With the help of a headset and headphones, students dive into a 3-D world and become space pirates on the ground level of the Reitz Union.
Inside the Vscape virtual-reality arcade, located across from Wells Fargo, students can choose from 50 games that transport them to virtual worlds.
Brandon Farling, a UF philosophy senior, founded the company in January. It’s located inside the Retail Gator Hatchery, a space designated for student entrepreneurs to sell products.
The arcade is open Monday to Friday from noon to 6 p.m. To play games, students can pay anywhere between $5 and $60, depending on how long they want to play. Farling said his arcade will be available for free for students during remaining Spring GatorNights events.
Farling, 23, built his own PC to support the HTC Vive, a virtual-reality headset system, for his company, he said. He purchases the games from an entertainment platform, Steam. One of the games he offers allows students to gear up a bow and shoot arrows, while another allows players to paint 3-D art.
“I’ve always loved computers, and virtual reality is just the next step in computer evolution,” Farling said.
Farling wanted to start the company after trying a friend’s virtual reality system. He said being immersed in a virtual world was unlike anything he’d ever experienced.
“It’s really going to be the future, like computers were the future in the ‘80s,” Farling said. “The applications for virtual reality are limitless, and we have only just begun to scratch the surface.”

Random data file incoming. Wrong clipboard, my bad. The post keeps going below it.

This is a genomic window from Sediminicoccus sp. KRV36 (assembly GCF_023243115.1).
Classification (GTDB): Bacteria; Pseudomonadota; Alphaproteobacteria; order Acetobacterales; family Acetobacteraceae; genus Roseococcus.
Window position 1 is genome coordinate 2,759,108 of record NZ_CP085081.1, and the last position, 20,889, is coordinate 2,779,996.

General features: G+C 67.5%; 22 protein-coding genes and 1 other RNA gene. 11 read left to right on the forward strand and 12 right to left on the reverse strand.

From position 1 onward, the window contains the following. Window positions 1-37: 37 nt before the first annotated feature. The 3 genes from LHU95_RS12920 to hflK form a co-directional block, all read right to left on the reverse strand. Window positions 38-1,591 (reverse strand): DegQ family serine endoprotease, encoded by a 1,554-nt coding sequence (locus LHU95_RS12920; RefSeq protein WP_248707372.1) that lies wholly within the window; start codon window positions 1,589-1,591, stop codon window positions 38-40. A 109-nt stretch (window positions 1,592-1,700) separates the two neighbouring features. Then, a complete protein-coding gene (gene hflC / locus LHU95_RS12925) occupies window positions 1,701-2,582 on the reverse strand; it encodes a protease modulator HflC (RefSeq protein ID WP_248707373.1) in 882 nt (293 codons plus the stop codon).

He plans to work with Benjamin Lok, a UF computer and information science and engineering professor, to develop Lok’s program Virtual Reality for Social Good, which will bring students together to develop virtual-reality projects to assist in exposure therapy for people overcoming phobias, he said. The program should start by Fall 2018.
Farling hopes Vscape will become a leader in hardware and software developments, he said. His goal is to provide affordable access to this cutting-edge technology.
Farling has entered his company into the UF Big Idea Gator Business Plan Competition, where students will present their business plans to a panel of judges. He plans to walk away with the grand prize of $25,000 in April.
“Whether I win or lose the competition, I will be pursuing this idea with everything I have,” Farling said. “I quit my job to pursue this business.”
Nic Morton, a 20-year-old UF Japanese junior, put on the virtual-reality headset to play a space-themed shooting game called, “Space Pirate Trainer” on Monday. Lost in the virtual world, Morton dodged spaceships and bullets surrounding him using a controller.
“Playing a video game, even with a very simple concept, in a virtual-reality medium was really exciting,” Morton said.
Games offered at the arcade
- Tilt Brush
- Space Pirate Trainer
- Universe Sandbox 2
- Don’t Blink